There is often a confusion
surrounding a sworn translation versus a certified translation. 

Google offers the following
definition:

sworn translation
A sworn translation is a translation officially signed and stamped by a
sworn translator and accompanied by the translator’s statement testifying to
the truthfulness of the translation.

To clarify, sworn translators
produce sworn translations. Informally, the translations may be called
certified translations or official translations, but the correct terminology is
a sworn translation.

A sworn translator is a linguist
appointed by the High Court (in some countries the Ministry of Justice et
cetera) to provide certified translations of official documents. They
essentially have the power to translate and notarize official documents. This
ensures that the document has been translated correctly and is as true to the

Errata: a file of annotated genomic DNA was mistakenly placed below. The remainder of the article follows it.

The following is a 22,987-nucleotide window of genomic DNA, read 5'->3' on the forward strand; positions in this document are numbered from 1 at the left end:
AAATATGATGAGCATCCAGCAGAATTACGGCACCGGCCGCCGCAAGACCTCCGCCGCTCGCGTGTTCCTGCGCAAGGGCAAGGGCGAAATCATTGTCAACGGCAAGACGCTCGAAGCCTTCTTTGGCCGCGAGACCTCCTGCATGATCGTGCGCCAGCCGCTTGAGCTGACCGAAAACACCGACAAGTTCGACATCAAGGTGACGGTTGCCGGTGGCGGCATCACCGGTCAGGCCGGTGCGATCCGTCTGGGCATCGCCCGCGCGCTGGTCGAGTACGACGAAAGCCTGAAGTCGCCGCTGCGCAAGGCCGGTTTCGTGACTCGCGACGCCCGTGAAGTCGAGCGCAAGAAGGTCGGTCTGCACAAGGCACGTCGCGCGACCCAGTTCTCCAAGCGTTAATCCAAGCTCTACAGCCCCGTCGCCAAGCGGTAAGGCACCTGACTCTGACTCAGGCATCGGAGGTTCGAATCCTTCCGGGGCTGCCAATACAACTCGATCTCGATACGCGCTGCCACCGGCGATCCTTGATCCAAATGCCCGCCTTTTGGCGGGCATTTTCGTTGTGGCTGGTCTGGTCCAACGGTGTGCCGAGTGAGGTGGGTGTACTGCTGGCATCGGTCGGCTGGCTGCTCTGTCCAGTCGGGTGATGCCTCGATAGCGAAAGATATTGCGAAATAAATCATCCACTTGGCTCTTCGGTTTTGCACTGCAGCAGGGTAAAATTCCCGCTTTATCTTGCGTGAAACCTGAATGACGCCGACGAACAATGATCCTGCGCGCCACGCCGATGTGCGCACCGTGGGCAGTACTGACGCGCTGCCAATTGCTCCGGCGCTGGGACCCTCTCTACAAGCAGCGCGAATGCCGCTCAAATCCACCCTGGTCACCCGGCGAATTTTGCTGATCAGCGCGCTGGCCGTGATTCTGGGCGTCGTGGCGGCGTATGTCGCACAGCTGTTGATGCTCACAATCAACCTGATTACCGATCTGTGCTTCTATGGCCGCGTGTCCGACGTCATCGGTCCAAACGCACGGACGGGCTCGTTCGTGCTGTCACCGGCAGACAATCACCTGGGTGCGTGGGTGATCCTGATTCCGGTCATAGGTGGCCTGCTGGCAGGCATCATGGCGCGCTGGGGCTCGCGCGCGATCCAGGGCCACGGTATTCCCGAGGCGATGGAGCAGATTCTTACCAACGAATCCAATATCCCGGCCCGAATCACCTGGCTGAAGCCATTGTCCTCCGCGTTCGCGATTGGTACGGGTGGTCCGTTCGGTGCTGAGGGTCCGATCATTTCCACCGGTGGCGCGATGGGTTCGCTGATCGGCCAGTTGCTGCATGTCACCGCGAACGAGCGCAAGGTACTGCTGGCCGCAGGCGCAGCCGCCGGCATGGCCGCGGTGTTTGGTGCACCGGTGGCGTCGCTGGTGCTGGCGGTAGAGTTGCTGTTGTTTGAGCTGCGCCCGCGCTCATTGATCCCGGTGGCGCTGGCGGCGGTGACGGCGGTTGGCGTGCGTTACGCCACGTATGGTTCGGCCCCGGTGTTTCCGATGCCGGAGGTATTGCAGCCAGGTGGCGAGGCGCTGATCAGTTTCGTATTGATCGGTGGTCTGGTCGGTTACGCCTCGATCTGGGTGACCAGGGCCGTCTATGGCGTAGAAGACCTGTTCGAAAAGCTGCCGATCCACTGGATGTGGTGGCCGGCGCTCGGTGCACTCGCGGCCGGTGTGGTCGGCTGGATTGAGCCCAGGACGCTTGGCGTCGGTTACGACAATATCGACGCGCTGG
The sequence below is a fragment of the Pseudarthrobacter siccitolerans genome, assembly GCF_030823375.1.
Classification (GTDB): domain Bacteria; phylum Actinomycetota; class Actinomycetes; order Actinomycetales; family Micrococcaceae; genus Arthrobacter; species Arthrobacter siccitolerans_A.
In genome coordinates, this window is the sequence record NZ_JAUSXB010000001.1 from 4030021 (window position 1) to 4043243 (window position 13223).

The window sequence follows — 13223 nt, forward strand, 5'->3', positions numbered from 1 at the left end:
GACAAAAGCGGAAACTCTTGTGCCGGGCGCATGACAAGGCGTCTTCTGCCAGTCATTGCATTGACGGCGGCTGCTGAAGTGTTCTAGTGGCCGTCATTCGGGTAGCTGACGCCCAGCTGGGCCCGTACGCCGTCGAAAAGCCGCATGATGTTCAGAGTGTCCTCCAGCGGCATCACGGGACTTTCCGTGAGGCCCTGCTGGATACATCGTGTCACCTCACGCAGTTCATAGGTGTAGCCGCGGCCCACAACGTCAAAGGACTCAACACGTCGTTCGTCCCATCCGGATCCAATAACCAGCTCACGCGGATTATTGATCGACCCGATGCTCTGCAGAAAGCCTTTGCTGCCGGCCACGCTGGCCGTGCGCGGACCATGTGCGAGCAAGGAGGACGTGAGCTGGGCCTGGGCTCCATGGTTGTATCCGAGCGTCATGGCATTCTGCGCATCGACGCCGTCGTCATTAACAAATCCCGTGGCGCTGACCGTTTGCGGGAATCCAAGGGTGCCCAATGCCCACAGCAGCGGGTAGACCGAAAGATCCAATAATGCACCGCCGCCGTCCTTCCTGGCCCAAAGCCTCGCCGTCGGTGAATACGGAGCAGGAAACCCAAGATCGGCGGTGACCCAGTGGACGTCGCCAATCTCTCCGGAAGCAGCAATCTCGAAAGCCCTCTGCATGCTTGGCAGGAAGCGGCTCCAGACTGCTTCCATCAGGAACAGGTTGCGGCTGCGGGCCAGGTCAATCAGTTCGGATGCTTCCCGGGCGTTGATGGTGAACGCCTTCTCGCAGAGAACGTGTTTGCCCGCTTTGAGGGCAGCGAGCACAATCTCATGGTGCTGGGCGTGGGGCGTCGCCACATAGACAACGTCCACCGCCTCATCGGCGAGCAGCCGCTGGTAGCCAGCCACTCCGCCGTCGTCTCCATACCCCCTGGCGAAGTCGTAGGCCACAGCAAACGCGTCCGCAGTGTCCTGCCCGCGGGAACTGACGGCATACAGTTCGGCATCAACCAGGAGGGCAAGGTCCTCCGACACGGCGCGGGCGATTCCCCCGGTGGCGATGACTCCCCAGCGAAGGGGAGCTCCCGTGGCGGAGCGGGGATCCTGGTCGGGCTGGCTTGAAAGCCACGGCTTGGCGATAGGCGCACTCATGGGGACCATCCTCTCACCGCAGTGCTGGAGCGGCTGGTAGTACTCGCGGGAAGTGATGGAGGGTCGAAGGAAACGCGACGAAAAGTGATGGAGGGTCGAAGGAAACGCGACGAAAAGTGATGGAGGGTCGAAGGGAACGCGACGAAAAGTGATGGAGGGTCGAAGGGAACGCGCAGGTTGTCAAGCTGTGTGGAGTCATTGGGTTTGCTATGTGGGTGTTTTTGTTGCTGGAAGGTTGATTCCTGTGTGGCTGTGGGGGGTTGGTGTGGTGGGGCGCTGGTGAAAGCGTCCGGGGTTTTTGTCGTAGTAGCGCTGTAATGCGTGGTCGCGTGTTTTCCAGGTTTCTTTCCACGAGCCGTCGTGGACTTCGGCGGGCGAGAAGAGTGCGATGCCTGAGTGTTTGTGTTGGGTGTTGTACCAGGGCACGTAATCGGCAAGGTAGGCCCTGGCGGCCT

original as possible. Official documents usually require the translation into
the official languages of the relevant jurisdiction. The requirements differ
from country to country.

Purely having a document
translated and someone else notarize it is not the same.

Linguists are required to
register themselves as ‘sworn translators’ so that they can do the translating
work. 

Examples of documentation that
require a sworn translation include:

•    Medical
Reports


•    Contracts


•    Educational Certificates


•    Divorce Orders


•    Marriage Certificates


•    Birth Certificates


•    Death Certificates


•    Wills


•    Forensic Reports


•    Company Articles of Association


•    Patents


•    Affidavits


•    Constitutions

Once the translation is complete,
the document still needs to be verified by officials. The translator will be
present the translation to officials, who then check that the translation is true
to the original. Once they are happy, officials will stamp the document to
declare that the translator’s declaration is indeed true and the document
approved for use.